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Since his introduction here about a year ago he is doing great and enjoying his weekly up-closes with the guests. When hedgehogs are scared they will curl up and hide their faces and feet with their spines for defense. Over the past year Spike has gotten much better with his up-closes and is usually very active and no longer hiding behind his spines! Another milestone is that although Spike is small, only 6-8 inches long, he is already a full grown hedgehog.

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In addition to up-closes, enrichment plays a large role in Spike’s life at the aquarium. Every day he is given a new toy or house, a treat, something new to burrow under or anything else new or different to keep him stimulated and thinking. One of the enrichments given to Spike is playtime in a ball pit. African pygmy hedgehogs are nocturnal and like to burrow under termite mounds and logs during the day to sleep, so having a ball pit to play in is a fun way to recreate that natural behavior. Another way to use Spike’s ball pit for enrichment is to place some bugs, his favorite snack, in it so he can forage for his food like his wild cousins. This also encourages natural behaviors for him. Spike enjoys all the enrichment he’s given and looks especially cute when playing in his ball pit.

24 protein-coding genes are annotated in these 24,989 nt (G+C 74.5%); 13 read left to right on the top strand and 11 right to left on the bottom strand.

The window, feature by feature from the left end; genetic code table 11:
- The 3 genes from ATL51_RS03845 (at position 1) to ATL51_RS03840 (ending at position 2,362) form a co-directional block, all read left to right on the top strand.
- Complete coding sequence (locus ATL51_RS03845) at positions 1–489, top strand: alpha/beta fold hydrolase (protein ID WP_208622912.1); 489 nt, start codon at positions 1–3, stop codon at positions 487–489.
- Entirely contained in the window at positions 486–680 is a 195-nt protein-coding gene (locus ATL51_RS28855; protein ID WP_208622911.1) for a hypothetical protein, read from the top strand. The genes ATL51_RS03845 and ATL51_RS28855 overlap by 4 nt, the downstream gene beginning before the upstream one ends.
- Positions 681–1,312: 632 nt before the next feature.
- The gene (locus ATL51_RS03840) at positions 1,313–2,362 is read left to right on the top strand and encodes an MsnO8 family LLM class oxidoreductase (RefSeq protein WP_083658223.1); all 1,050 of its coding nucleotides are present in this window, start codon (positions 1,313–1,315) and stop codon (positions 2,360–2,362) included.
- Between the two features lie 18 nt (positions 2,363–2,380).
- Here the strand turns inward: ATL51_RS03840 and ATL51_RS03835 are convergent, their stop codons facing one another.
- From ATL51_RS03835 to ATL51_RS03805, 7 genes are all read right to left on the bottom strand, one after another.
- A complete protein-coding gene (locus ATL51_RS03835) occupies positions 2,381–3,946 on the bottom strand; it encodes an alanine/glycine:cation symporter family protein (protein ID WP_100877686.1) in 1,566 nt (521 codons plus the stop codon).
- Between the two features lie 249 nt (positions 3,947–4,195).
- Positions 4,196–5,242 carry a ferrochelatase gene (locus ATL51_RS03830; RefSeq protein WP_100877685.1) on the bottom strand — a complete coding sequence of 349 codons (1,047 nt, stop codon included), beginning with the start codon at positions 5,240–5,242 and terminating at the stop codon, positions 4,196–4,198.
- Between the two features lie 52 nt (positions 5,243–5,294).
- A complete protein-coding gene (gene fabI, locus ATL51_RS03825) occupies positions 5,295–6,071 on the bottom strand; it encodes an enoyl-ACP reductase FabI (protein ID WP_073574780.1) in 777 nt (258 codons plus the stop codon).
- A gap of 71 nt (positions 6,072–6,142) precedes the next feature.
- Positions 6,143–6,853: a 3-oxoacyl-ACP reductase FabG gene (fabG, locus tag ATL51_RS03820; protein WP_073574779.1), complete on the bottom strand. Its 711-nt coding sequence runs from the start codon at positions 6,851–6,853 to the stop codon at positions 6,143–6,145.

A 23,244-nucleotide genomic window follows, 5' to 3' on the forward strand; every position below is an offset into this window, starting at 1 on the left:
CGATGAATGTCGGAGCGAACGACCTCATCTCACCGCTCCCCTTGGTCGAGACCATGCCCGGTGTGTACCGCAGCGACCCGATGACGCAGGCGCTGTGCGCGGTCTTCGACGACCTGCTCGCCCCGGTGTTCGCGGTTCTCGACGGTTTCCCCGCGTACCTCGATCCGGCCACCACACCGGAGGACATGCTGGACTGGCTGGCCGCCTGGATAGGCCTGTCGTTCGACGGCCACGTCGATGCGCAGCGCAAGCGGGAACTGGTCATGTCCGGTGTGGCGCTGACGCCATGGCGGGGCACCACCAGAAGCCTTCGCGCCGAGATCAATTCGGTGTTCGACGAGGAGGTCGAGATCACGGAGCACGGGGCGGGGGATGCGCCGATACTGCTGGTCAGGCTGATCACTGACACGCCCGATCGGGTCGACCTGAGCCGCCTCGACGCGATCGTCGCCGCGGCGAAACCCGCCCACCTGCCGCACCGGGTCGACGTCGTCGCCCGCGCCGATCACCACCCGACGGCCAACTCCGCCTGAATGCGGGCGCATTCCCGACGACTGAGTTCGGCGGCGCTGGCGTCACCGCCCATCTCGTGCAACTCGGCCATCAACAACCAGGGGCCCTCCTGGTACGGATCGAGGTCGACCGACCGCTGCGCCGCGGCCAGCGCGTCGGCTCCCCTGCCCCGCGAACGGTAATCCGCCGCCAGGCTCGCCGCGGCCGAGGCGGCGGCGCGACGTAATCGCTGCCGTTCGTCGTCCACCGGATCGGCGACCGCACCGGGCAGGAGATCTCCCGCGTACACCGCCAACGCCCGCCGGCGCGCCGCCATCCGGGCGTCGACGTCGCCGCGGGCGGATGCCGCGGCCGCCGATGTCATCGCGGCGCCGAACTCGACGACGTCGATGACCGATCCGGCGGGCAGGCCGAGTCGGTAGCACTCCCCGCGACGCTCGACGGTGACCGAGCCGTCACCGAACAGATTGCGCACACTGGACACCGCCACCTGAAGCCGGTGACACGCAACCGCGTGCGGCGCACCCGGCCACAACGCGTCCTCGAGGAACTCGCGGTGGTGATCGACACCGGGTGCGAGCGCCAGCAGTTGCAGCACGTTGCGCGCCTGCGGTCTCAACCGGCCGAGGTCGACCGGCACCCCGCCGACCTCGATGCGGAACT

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Spike_Enrichment 4.15.142

100% adorable. Cuteness ensues during food enrichment session with porcupine Gonzo

By: Shawn Danner, BiologistGonzo Strawberry

So this prickly, little guy is Gonzo, our prehensile-tailed porcupine! He is native to South America and lives up in the thick tree cover of the rain forest. He has feet that are perfectly adapted to hold on to tree branches so he can easily move throughout the trees.